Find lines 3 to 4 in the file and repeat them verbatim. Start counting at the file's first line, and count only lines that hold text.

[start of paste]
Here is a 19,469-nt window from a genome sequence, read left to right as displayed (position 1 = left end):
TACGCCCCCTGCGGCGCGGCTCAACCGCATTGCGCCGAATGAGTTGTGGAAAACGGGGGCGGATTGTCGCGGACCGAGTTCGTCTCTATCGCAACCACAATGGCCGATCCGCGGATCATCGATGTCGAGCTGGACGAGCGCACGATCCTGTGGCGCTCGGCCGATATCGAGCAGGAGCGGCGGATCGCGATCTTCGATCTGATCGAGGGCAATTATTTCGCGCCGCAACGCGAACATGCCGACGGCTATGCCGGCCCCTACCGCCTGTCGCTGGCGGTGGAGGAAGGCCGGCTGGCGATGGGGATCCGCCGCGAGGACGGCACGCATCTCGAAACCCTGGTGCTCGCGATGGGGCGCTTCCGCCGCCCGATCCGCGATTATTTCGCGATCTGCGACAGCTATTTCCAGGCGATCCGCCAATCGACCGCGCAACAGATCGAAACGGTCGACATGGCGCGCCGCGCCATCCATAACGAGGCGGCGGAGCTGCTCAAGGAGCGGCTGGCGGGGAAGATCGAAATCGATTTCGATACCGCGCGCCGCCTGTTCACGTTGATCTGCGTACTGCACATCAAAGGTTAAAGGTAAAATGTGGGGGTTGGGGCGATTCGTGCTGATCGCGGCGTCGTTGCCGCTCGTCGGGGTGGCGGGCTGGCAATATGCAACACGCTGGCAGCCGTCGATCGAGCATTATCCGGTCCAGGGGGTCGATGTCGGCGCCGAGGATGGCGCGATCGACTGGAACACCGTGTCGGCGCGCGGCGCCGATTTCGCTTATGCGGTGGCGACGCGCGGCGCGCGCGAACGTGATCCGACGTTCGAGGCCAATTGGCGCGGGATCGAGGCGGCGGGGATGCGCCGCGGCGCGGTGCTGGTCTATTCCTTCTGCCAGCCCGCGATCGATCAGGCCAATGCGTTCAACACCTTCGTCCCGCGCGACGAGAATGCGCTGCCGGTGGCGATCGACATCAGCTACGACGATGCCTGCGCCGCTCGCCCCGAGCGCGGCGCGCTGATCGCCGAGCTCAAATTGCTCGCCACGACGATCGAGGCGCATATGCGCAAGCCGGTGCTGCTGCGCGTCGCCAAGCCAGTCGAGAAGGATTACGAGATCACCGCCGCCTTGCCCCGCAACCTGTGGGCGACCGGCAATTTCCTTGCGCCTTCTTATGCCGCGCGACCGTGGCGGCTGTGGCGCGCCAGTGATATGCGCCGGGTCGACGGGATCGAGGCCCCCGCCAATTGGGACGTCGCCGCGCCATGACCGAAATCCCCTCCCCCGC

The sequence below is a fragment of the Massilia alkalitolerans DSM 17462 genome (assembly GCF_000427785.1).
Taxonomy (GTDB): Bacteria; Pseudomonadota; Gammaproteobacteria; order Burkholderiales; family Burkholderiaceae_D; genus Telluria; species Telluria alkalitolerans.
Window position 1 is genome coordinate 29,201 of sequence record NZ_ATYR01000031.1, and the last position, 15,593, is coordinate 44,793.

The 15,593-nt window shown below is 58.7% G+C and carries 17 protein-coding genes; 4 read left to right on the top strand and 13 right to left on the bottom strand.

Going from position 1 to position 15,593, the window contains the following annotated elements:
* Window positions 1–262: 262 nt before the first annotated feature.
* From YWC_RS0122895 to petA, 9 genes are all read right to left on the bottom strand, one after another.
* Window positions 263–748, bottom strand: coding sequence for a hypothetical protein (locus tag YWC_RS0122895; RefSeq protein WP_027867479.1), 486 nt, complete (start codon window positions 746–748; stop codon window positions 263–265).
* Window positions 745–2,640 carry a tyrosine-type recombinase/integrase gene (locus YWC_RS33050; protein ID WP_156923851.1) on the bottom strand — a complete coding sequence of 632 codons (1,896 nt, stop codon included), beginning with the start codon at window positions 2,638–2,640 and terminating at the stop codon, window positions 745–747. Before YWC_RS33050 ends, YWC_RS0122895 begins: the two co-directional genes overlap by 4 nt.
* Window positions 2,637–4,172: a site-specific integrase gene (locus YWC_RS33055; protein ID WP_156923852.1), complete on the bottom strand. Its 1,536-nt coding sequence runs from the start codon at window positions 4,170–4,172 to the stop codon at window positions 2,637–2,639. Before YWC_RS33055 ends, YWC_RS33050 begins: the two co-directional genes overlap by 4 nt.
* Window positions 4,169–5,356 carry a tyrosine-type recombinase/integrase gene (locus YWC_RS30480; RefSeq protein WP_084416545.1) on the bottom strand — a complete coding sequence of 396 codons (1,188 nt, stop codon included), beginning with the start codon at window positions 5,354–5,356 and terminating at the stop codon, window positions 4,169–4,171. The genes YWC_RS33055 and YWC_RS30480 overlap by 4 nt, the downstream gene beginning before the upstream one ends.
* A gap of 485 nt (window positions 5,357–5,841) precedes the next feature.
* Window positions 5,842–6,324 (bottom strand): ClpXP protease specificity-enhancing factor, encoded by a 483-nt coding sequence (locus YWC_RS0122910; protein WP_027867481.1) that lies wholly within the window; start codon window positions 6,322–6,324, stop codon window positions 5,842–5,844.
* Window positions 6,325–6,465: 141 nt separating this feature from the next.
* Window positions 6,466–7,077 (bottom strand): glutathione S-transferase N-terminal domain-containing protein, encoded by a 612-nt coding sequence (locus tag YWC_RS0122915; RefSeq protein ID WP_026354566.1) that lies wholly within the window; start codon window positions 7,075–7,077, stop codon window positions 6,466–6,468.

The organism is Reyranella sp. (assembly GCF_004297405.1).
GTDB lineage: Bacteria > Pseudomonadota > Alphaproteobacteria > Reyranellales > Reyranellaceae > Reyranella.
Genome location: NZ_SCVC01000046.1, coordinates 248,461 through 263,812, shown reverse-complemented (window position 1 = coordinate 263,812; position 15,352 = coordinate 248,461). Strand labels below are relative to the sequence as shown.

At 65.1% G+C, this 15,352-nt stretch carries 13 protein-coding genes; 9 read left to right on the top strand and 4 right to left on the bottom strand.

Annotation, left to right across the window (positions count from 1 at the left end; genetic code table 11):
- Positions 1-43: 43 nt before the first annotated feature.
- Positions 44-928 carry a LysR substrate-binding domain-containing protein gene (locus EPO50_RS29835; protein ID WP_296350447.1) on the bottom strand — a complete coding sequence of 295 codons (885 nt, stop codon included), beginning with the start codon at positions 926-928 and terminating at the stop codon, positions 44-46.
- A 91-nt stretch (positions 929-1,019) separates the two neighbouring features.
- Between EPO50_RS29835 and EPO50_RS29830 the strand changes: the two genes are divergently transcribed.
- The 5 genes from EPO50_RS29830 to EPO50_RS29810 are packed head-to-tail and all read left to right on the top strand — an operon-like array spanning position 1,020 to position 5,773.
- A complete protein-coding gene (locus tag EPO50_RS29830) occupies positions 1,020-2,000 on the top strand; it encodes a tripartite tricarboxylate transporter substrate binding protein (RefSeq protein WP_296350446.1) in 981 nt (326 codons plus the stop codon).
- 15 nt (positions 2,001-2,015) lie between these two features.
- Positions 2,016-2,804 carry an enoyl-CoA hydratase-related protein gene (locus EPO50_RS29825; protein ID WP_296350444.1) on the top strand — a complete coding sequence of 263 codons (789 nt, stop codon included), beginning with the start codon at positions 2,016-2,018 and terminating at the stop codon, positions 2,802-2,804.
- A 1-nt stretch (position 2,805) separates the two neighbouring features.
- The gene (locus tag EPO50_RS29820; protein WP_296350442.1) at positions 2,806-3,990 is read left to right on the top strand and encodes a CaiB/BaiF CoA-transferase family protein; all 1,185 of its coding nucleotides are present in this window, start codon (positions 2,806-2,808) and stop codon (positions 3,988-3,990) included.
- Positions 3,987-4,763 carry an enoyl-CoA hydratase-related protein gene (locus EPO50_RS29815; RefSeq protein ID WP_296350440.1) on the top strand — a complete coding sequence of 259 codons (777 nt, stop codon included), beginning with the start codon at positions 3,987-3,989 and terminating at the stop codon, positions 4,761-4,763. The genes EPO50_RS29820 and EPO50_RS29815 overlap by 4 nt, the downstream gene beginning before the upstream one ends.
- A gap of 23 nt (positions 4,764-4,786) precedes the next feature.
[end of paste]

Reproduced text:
The sequence below is a fragment of the Massilia alkalitolerans DSM 17462 genome (assembly GCF_000427785.1).
Taxonomy (GTDB): Bacteria; Pseudomonadota; Gammaproteobacteria; order Burkholderiales; family Burkholderiaceae_D; genus Telluria; species Telluria alkalitolerans.